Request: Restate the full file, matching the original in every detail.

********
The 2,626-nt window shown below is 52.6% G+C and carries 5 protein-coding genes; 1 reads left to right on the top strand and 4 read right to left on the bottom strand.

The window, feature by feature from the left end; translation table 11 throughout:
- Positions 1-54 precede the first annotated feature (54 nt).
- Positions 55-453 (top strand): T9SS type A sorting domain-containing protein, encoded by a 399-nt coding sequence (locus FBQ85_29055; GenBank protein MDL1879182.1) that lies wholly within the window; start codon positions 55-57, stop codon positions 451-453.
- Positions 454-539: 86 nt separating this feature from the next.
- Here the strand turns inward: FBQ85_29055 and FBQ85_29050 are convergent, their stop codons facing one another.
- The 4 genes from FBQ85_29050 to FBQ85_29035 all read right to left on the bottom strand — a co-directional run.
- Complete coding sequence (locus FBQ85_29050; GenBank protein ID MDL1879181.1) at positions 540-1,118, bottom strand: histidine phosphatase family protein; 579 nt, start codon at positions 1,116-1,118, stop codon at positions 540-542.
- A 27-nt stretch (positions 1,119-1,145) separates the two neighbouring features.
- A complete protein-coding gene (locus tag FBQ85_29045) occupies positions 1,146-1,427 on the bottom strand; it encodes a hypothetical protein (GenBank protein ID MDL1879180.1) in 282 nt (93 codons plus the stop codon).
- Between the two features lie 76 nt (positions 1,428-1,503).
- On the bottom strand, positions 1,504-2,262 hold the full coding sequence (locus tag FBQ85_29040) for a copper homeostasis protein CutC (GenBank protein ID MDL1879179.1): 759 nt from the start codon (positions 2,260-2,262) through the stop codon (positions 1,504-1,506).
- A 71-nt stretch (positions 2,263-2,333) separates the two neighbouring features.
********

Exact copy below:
The 2,626-nt window shown below is 52.6% G+C and carries 5 protein-coding genes; 1 reads left to right on the top strand and 4 read right to left on the bottom strand.

The window, feature by feature from the left end; translation table 11 throughout:
- Positions 1-54 precede the first annotated feature (54 nt).
- Positions 55-453 (top strand): T9SS type A sorting domain-containing protein, encoded by a 399-nt coding sequence (locus FBQ85_29055; GenBank protein MDL1879182.1) that lies wholly within the window; start codon positions 55-57, stop codon positions 451-453.
- Positions 454-539: 86 nt separating this feature from the next.
- Here the strand turns inward: FBQ85_29055 and FBQ85_29050 are convergent, their stop codons facing one another.
- The 4 genes from FBQ85_29050 to FBQ85_29035 all read right to left on the bottom strand — a co-directional run.
- Complete coding sequence (locus FBQ85_29050; GenBank protein ID MDL1879181.1) at positions 540-1,118, bottom strand: histidine phosphatase family protein; 579 nt, start codon at positions 1,116-1,118, stop codon at positions 540-542.
- A 27-nt stretch (positions 1,119-1,145) separates the two neighbouring features.
- A complete protein-coding gene (locus tag FBQ85_29045) occupies positions 1,146-1,427 on the bottom strand; it encodes a hypothetical protein (GenBank protein ID MDL1879180.1) in 282 nt (93 codons plus the stop codon).
- Between the two features lie 76 nt (positions 1,428-1,503).
- On the bottom strand, positions 1,504-2,262 hold the full coding sequence (locus tag FBQ85_29040) for a copper homeostasis protein CutC (GenBank protein ID MDL1879179.1): 759 nt from the start codon (positions 2,260-2,262) through the stop codon (positions 1,504-1,506).
- A 71-nt stretch (positions 2,263-2,333) separates the two neighbouring features.